05 February 2019

A "snow roller" (1937) - updated

"For more than half a century snow rollers were used in Vermont to pack down snow on country roads rather than plowing it off."
Interesting.  From the blog of the Hennepin County Library.  [see discussion in the Comments below]

Reposted from 2012 to make note of a quite different use of the term "snow roller":

Six rare "snow rollers" were spotted by Brian Bayliss in Wiltshire.  He said he spotted them in a field he owns and at first thought they had been manmade but there were no footprints.

It is thought the bales are formed when wind conditions are ideal to blow chunks of snow along, picking up more snow along the way.

"A layer of thin snow, settled atop existing ice and not sticking to it, combined with specific temperature, moisture level and wind speed, are fundamental to the creation of these natural oddities."
This is not a new phenomenon, but the photos at the BBC are some of the best I've ever seen.

Also interesting to see the word "bale" applied to snow.  I don't know that I've seen it used for anything other than hay, but the usage is quite appropriate:
"large bundle or package of merchandise prepared for transportation," early 14c., from Old French bale "rolled-up bundle" (13c., Modern French balle), from Frankish or some other Germanic source (such as Old High German balla "ball"), from Proto-Germanic *ball-, from PIE root *bhel- (2) "to blow, swell." The English word perhaps is via Flemish or Dutch, which got it from French.

7 comments:

  1. I've often thought that would be a good way to handle secondary roads here in NH. Plowing and salting to get back to bare pavement seems to be very wasteful. With snow tires there is an amazing amount of traction on packed snow. We have plenty of dirt roads around and they don't usually get plowed back to dirt, and they are fine to drive on. I imagine we could extend that to other roads as well.

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  2. I asked my mom about this, and she remembers in the early 30s taking a sleigh to church on Sundays (memorable because the children were allowed to ride the back runners on the way home).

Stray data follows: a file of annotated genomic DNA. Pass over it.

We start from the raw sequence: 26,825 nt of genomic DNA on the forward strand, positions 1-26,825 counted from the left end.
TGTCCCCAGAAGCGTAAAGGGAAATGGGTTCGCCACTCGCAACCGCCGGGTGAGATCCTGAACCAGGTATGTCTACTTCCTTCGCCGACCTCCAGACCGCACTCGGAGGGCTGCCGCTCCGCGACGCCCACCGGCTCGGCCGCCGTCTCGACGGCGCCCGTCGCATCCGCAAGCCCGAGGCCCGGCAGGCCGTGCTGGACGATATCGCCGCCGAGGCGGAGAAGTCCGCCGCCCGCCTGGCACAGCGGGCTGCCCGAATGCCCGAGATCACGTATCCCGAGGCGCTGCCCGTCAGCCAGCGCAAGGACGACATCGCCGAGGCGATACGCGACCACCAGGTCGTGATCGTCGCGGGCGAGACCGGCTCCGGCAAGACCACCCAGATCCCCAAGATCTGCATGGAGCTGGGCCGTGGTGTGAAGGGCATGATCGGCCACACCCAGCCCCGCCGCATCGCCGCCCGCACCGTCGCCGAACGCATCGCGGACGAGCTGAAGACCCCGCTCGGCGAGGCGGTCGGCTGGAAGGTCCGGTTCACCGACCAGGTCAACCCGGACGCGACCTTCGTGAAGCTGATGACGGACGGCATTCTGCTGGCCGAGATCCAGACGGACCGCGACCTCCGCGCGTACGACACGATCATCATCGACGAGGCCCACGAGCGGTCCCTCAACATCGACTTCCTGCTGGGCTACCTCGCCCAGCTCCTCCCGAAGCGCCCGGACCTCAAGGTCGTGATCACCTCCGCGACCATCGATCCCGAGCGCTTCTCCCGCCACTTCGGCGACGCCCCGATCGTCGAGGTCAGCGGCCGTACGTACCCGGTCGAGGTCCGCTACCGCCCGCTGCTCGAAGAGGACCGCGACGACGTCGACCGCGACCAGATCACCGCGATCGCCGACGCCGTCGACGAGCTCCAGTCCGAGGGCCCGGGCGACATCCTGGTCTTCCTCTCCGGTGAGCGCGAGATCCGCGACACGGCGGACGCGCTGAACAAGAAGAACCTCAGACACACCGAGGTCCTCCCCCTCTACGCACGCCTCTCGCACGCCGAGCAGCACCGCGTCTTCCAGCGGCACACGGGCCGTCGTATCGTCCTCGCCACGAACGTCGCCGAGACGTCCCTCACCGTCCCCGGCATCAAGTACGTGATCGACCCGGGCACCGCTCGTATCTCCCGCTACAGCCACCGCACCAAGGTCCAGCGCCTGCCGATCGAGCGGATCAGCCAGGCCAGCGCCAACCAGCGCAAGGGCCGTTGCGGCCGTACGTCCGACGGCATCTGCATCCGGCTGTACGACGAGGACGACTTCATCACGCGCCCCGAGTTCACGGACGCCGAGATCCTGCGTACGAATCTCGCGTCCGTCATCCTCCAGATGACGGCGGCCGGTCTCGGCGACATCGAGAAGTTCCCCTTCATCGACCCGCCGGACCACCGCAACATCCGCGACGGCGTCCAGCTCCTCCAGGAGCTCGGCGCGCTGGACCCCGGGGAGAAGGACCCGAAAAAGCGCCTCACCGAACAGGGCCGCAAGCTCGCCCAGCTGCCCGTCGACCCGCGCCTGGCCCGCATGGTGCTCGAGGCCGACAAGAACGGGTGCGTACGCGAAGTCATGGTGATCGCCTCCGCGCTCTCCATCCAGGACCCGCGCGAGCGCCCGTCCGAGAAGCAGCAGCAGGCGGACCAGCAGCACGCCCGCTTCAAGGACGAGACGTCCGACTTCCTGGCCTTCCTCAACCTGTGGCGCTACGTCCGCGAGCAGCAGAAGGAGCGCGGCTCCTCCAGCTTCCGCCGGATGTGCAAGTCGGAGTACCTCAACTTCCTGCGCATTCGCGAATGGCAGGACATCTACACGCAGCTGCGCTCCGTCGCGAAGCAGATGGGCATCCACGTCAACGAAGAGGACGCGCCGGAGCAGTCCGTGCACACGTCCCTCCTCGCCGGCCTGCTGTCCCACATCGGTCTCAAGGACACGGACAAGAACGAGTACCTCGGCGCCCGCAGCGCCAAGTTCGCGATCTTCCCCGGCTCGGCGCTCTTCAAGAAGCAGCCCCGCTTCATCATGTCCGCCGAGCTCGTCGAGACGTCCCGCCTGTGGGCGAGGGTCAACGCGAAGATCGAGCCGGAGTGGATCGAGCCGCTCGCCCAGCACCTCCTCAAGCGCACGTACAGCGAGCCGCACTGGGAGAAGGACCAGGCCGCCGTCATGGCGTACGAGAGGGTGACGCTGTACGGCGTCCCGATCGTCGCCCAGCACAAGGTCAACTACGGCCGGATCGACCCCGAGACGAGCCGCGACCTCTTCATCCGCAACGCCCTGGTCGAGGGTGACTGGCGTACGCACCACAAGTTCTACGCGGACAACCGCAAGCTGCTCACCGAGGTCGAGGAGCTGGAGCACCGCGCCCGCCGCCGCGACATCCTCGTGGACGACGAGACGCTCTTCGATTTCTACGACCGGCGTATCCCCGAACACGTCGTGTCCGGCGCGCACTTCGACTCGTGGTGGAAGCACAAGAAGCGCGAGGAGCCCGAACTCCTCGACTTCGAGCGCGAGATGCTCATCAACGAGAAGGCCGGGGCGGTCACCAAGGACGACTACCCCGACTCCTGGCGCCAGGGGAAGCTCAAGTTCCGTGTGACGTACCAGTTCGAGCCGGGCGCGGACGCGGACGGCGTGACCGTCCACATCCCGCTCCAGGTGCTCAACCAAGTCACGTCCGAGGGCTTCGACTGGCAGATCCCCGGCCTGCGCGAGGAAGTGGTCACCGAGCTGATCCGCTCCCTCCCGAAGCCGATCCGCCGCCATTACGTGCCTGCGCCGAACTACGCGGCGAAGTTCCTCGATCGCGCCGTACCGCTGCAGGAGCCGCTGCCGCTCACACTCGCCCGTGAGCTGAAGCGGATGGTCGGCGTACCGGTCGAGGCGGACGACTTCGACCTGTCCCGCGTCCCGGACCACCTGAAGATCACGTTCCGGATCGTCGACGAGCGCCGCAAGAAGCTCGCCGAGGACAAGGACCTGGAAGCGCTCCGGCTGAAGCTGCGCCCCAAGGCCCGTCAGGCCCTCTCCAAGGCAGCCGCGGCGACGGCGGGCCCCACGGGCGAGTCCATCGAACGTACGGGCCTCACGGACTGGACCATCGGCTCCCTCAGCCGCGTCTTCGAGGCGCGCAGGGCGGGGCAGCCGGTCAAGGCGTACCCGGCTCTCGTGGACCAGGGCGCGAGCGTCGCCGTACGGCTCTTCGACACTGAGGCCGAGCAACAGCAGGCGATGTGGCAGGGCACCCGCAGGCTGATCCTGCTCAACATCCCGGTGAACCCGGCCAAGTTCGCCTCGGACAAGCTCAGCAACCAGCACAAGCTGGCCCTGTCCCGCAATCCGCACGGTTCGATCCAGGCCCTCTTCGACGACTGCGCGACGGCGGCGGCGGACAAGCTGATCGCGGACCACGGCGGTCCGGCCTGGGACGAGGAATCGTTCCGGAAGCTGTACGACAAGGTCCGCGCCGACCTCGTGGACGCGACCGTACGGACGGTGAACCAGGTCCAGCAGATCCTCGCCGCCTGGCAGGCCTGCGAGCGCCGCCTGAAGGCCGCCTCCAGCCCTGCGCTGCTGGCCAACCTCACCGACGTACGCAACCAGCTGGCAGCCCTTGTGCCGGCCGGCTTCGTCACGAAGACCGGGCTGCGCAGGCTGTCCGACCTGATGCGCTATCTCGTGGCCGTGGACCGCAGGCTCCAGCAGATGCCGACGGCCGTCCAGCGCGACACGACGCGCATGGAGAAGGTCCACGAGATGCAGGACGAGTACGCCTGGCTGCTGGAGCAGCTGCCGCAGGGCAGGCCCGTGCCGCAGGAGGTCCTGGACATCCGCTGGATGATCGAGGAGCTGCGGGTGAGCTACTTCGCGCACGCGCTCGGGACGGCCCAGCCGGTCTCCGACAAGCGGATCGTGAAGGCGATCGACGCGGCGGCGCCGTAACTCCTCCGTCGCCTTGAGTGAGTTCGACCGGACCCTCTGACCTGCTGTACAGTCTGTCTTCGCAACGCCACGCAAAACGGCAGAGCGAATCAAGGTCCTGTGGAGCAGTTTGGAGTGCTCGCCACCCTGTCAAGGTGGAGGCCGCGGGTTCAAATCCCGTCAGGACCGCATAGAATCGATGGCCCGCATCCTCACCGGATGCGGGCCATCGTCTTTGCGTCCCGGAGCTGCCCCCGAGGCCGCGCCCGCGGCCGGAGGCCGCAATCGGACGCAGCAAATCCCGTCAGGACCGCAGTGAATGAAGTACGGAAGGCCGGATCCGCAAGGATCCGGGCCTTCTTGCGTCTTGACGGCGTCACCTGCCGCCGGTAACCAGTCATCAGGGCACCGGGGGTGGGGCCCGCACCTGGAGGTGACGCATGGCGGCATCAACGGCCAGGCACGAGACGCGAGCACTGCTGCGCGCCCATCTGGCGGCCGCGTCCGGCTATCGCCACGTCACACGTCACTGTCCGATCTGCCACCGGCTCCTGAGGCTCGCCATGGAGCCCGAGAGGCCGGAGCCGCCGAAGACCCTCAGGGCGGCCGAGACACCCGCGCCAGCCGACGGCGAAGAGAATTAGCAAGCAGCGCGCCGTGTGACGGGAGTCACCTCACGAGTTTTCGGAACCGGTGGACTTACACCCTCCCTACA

She says she never saw a "snow roller" (this was Minnesota) but that it would have made sense in the era of sleigh traffic, when you wanted snow on the roads in winter, not gravel.

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  3. Snow pack is the safest stuff to drive on in winter.

    Salting and plowing to bare roads only works when it works... but usually it doesn't. Even if the weather cooperates you get snow drifts that cross the roads sometimes. And when the snow keeps coming, you just get a mess of changing road conditions, snowy wet slick icy dry, and everything in between.

    Much better to have a consistent surface. Then your stopping distance and traction don't keep changing constantly.

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  4. Eric Sloane illustrated a snow roller in one of his books. He mentioned that winter was the time to move heavy loads, using ox-drawn sleds on compacted snow -- it was much easier than driving wheeled carts in the ruts. Snow was actually shoveled onto covered bridges so that sleds and sleighs could cross. The compacted snow made travel and hauling so much easier!

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  5. Interesting. It certainly makes sense.

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  6. i just a couple of days ago read about both types of rollers in a book on north american weather.

    I-)

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  7. I love love love driving on snowpack!

    Wish more municipalities would do that instead of half failing to get back to pavement.

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